Designing A Better Bakersfield and a Boundless Kern

1024 576 Kristen Beall Watson and Nick Ortiz

Kern County is a unique place. In this slice of inland California, we are immensely proud of our economy, our history, and a culture that at times sets us apart from coastal California. And we’re strong enough to recognize that our region faces real challenges that must be addressed.

We believe emphatically that inclusive growth is the solution to our region’s economic challenges.

Industries like aerospace and energy, that have been the historic foundation of our growth and economic mobility, are up against significant obstacles from both market and public policy forces.

At the same time, industries that provide lower wage jobs with less upward mobility have expanded. The result is stagnating wages and workforce skills, innovation and entrepreneurship lag behind our peer regions.

Like many of California’s inland regions, there is a general uneasiness among local residents. A poll we commissioned last summer found that just 41% of our neighbors believed that the next generation would have more opportunities to be successful.

Faced with these harsh realities, a diverse group of business, government and civic leaders came together in April 2020 to launch “A Better Bakersfield and Boundless Kern,” also known as B3K. Partnered with an advisory team from the Brookings Institution and others, our goal is to develop a joint strategy and investment plan to generate economic growth and opportunity that is accessible to all residents.

The B3K effort grew out of California Forward’s 2019 Regions Rise Together strategy sessions conducted in partnership with the Governor’s Office of Planning and Research and the Office of Business and Economic Development (GO-Biz).

While launching this initiative in the midst of a pandemic may have seemed foolhardy, it actually served to catalyze collaboration and propel the action needed to achieve real change.

Last year, B3K established a goal to reduce the number of children who live in poverty in the Bakersfield-Kern region in half by 2030.

In April 2021, we released the B3K Market Assessment, which quantified how far we have to go. More than half of Bakersfield-Kern residents struggle to make ends meet and there are deep racial inequities among struggling workers.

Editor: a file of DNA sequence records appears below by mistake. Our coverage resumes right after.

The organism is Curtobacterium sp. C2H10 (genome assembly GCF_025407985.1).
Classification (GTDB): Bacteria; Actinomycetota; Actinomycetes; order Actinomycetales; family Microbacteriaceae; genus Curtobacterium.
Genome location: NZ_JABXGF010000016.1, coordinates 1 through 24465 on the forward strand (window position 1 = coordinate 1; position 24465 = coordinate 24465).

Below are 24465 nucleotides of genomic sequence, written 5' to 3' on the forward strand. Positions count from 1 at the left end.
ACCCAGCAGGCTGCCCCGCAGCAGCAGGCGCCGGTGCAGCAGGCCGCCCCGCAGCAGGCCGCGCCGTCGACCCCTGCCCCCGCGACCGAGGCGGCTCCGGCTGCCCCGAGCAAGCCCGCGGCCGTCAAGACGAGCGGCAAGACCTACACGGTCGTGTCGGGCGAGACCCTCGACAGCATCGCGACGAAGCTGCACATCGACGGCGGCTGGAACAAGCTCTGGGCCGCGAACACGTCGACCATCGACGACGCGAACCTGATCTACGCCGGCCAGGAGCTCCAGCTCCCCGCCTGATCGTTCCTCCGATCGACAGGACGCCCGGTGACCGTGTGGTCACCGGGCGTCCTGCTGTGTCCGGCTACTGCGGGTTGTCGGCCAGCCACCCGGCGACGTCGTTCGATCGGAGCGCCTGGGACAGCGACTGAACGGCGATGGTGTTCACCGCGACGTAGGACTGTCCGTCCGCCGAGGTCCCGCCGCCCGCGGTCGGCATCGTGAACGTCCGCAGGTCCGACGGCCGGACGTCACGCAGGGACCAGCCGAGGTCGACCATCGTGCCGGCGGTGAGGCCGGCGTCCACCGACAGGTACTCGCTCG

The Market Assessment supplied the data and analysis needed to set measurable objectives we are now using to build tactical implementation plans to expand prosperity.

In order to achieve our goal, we need 99,500 additional high-quality jobs – those that provide stable employment, middle-class wages and benefits, and upward mobility – within 10 years, growing or upgrading 30% of our current job base.

Since releasing our Market Assessment, we’ve launched five Workgroups focused on Energy, Aerospace, Advanced Manufacturing, Business Services and Entrepreneurship and Business Support, as well as an additional Deep Prosperity Committee. All six are developing specific tactics and operating plans to help move us towards our goal of inclusive growth.

The groups include representatives from diverse backgrounds, including historically underrepresented stakeholders and community groups. All of this is by design. To develop a roadmap and action plan for inclusive growth and deep prosperity we must have equitable representation and engagement in today’s planning efforts.

Late last month, we reached a milestone: the first “live” B3K Steering Committee. After a year of meeting via Zoom, a group of nearly 100 stakeholders met in-person for the first time for an update on our process and the opportunity to review and provide feedback on the current drafts of plans developed by our Working Groups and Committees.

The dynamism in the room was palpable, as Bakersfield-Kern residents from all walks of life and sectors of society came together to continue building a shared vision for our future.

This approach is what sets apart B3K and similar initiatives across the state — like those taking place in the Salinas Valley and Fresno — compared to traditional economic development planning efforts. Through these efforts, we are demonstrating that the future is not set in stone. Starting on the path towards deep prosperity, let alone achieving and sustaining it, takes an unprecedented amount of collaboration.

As we move forward, much work remains. The immediate challenge ahead is arriving at a clear framework for collective action. Simultaneously, we are working to identify investment funding for the opportunities unearthed through the B3K process, positioning ourselves to attract private and public investment from sources like the Community Economic Resilience Fund included in the just passed state budget.

While every part of California is unique, many of our state’s inland regions face similar challenges to achieving deep prosperity and inclusive growth. As the economy continues its recovery from the crippling effects of the COVID-19 pandemic, there is a real danger — in some ways already realized — that vast swaths of our people and geographies will be left behind.

All of us, but especially those from California’s inland regions, must come together to build a future where we all have the opportunity to enjoy the prosperity and bounty of the Golden State.

Kristen Beall Watson is President and CEO of the Kern Community Foundation, and Nick Ortiz is President and CEO of the Greater Bakersfield Chamber of Commerce. Both are part of the B3K core team as well as members of the California Stewardship Network.


Kristen Beall Watson and Nick Ortiz

All stories by: Kristen Beall Watson and Nick Ortiz